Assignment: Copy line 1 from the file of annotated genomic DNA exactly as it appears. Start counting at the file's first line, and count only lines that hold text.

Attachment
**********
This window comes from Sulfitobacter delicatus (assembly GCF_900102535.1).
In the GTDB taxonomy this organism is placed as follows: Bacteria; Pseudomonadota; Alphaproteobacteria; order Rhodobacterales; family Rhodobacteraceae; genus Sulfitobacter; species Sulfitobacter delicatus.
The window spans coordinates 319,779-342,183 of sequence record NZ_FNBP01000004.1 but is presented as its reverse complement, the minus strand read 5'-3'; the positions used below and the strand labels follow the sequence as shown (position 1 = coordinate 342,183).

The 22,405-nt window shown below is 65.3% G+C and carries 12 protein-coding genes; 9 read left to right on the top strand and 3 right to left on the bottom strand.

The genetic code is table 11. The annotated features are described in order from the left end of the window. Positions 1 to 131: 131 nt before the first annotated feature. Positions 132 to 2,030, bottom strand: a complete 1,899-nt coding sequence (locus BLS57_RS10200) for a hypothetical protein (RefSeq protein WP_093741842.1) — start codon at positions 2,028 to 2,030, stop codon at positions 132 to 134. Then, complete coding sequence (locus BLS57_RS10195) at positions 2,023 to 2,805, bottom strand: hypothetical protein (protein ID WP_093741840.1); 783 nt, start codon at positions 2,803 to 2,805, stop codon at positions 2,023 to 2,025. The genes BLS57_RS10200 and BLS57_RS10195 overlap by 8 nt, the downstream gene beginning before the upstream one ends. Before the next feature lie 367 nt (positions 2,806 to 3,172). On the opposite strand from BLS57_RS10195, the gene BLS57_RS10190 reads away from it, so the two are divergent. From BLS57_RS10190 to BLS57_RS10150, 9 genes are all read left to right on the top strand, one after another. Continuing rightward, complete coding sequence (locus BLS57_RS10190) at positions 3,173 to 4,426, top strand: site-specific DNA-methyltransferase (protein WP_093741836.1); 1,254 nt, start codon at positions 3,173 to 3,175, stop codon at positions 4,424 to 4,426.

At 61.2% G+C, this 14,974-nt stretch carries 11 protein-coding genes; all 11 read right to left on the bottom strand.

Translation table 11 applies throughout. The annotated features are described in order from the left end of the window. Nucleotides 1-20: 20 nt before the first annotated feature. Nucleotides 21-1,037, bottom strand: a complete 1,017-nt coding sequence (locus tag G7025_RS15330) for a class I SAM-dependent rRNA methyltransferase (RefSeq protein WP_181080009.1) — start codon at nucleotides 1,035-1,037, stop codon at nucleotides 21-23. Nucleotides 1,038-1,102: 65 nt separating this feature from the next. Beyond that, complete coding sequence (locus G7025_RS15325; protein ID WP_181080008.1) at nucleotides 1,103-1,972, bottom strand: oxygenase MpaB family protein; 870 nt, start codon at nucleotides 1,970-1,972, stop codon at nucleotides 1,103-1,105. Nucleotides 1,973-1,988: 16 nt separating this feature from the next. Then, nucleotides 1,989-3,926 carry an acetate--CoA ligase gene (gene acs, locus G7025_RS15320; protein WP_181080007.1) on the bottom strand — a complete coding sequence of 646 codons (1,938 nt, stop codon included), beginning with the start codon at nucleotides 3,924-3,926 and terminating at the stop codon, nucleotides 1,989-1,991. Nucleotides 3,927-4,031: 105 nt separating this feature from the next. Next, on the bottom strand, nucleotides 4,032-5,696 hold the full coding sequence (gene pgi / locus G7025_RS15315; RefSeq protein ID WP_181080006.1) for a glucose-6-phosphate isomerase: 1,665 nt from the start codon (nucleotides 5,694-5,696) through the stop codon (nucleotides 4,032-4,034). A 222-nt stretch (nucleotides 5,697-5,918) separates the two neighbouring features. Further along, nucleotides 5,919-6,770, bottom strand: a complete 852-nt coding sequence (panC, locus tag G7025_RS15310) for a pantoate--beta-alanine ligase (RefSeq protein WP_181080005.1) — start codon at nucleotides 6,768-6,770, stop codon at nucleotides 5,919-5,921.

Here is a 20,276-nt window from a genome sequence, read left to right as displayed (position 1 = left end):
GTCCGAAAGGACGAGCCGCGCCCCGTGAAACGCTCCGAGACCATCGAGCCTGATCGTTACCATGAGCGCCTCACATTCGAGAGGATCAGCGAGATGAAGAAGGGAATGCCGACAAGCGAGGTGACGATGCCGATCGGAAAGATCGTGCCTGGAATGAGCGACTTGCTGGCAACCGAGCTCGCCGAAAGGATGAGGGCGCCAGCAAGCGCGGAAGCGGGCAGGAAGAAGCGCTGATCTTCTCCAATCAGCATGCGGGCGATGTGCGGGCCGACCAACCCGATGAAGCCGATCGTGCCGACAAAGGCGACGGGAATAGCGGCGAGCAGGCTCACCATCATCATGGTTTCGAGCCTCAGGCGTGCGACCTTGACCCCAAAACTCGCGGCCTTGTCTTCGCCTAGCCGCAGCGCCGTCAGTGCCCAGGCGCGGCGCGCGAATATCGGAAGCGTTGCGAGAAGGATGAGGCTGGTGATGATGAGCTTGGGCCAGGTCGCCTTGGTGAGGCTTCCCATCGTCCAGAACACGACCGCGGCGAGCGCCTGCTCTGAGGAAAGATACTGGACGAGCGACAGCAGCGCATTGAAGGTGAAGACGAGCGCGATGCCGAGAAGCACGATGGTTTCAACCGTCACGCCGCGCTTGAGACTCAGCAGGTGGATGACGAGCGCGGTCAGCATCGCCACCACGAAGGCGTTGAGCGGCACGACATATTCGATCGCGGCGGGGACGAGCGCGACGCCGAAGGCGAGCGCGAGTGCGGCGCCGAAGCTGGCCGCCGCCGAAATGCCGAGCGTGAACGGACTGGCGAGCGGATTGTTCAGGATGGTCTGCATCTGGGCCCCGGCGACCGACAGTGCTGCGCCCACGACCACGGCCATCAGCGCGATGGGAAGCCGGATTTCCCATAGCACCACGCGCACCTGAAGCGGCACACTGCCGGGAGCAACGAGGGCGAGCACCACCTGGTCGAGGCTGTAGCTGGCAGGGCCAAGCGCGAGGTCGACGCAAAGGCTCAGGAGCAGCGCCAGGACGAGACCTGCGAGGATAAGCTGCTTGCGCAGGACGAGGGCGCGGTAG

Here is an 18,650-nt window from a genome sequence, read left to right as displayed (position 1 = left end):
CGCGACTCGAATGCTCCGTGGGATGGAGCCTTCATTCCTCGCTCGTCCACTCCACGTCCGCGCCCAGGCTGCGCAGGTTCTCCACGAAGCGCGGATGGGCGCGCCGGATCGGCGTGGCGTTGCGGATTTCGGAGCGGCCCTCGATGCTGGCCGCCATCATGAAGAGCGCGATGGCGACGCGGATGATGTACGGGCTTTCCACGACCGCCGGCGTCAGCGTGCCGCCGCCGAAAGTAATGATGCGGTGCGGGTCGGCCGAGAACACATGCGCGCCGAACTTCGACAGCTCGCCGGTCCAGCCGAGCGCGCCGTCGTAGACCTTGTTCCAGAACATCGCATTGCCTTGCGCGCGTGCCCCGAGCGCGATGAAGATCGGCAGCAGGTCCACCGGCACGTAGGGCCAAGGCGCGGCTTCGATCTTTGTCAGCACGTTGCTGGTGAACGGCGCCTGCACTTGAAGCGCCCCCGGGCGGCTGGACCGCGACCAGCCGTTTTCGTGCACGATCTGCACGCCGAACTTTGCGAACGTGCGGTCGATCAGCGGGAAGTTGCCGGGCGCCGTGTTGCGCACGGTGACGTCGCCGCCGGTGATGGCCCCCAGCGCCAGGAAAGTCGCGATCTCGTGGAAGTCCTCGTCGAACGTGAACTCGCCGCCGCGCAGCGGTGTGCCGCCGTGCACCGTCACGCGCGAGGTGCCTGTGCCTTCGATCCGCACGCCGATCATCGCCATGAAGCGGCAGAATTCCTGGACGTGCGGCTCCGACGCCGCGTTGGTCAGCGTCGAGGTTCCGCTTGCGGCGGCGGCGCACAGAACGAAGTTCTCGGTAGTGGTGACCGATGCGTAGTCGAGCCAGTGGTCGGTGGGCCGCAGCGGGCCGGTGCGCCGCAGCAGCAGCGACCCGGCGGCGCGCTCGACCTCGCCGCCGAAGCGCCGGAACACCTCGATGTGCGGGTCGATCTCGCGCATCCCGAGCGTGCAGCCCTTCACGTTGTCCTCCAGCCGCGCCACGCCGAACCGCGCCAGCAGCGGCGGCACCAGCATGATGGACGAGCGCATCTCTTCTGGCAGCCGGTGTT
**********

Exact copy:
This window comes from Sulfitobacter delicatus (assembly GCF_900102535.1).